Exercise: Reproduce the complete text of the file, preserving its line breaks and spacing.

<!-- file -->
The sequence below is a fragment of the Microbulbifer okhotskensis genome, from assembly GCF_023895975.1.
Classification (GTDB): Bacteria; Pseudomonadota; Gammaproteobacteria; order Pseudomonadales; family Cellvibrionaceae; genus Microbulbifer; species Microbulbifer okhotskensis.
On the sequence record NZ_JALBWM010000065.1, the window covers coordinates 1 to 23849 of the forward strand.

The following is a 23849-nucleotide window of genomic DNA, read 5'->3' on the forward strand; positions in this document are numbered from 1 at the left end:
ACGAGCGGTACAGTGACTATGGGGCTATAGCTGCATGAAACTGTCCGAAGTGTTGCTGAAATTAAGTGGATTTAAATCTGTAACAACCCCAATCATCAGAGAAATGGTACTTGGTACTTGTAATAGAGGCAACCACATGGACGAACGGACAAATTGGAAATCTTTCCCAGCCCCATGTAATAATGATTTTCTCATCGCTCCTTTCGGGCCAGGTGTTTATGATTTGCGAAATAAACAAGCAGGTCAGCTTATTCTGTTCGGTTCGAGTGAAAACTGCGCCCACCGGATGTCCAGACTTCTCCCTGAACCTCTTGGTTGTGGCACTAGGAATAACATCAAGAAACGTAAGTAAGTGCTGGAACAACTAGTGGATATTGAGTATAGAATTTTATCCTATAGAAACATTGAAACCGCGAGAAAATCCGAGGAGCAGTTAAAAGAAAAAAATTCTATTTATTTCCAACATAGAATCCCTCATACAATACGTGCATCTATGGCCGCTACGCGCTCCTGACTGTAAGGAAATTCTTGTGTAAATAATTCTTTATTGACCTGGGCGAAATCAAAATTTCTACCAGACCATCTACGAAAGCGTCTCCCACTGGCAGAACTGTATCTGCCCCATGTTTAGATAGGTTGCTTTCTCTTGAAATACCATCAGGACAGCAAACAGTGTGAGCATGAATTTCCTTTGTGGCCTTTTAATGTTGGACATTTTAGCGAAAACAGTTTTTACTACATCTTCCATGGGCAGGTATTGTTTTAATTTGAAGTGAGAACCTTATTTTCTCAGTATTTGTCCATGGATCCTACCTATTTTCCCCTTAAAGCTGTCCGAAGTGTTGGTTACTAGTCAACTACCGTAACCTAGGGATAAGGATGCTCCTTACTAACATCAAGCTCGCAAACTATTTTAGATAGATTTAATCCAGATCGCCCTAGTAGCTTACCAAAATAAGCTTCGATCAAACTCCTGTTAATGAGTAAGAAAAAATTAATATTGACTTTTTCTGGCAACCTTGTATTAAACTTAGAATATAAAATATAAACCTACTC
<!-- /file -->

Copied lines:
The sequence below is a fragment of the Microbulbifer okhotskensis genome, from assembly GCF_023895975.1.
Classification (GTDB): Bacteria; Pseudomonadota; Gammaproteobacteria; order Pseudomonadales; family Cellvibrionaceae; genus Microbulbifer; species Microbulbifer okhotskensis.
On the sequence record NZ_JALBWM010000065.1, the window covers coordinates 1 to 23849 of the forward strand.

The following is a 23849-nucleotide window of genomic DNA, read 5'->3' on the forward strand; positions in this document are numbered from 1 at the left end:
ACGAGCGGTACAGTGACTATGGGGCTATAGCTGCATGAAACTGTCCGAAGTGTTGCTGAAATTAAGTGGATTTAAATCTGTAACAACCCCAATCATCAGAGAAATGGTACTTGGTACTTGTAATAGAGGCAACCACATGGACGAACGGACAAATTGGAAATCTTTCCCAGCCCCATGTAATAATGATTTTCTCATCGCTCCTTTCGGGCCAGGTGTTTATGATTTGCGAAATAAACAAGCAGGTCAGCTTATTCTGTTCGGTTCGAGTGAAAACTGCGCCCACCGGATGTCCAGACTTCTCCCTGAACCTCTTGGTTGTGGCACTAGGAATAACATCAAGAAACGTAAGTAAGTGCTGGAACAACTAGTGGATATTGAGTATAGAATTTTATCCTATAGAAACATTGAAACCGCGAGAAAATCCGAGGAGCAGTTAAAAGAAAAAAATTCTATTTATTTCCAACATAGAATCCCTCATACAATACGTGCATCTATGGCCGCTACGCGCTCCTGACTGTAAGGAAATTCTTGTGTAAATAATTCTTTATTGACCTGGGCGAAATCAAAATTTCTACCAGACCATCTACGAAAGCGTCTCCCACTGGCAGAACTGTATCTGCCCCATGTTTAGATAGGTTGCTTTCTCTTGAAATACCATCAGGACAGCAAACAGTGTGAGCATGAATTTCCTTTGTGGCCTTTTAATGTTGGACATTTTAGCGAAAACAGTTTTTACTACATCTTCCATGGGCAGGTATTGTTTTAATTTGAAGTGAGAACCTTATTTTCTCAGTATTTGTCCATGGATCCTACCTATTTTCCCCTTAAAGCTGTCCGAAGTGTTGGTTACTAGTCAACTACCGTAACCTAGGGATAAGGATGCTCCTTACTAACATCAAGCTCGCAAACTATTTTAGATAGATTTAATCCAGATCGCCCTAGTAGCTTACCAAAATAAGCTTCGATCAAACTCCTGTTAATGAGTAAGAAAAAATTAATATTGACTTTTTCTGGCAACCTTGTATTAAACTTAGAATATAAAATATAAACCTACTC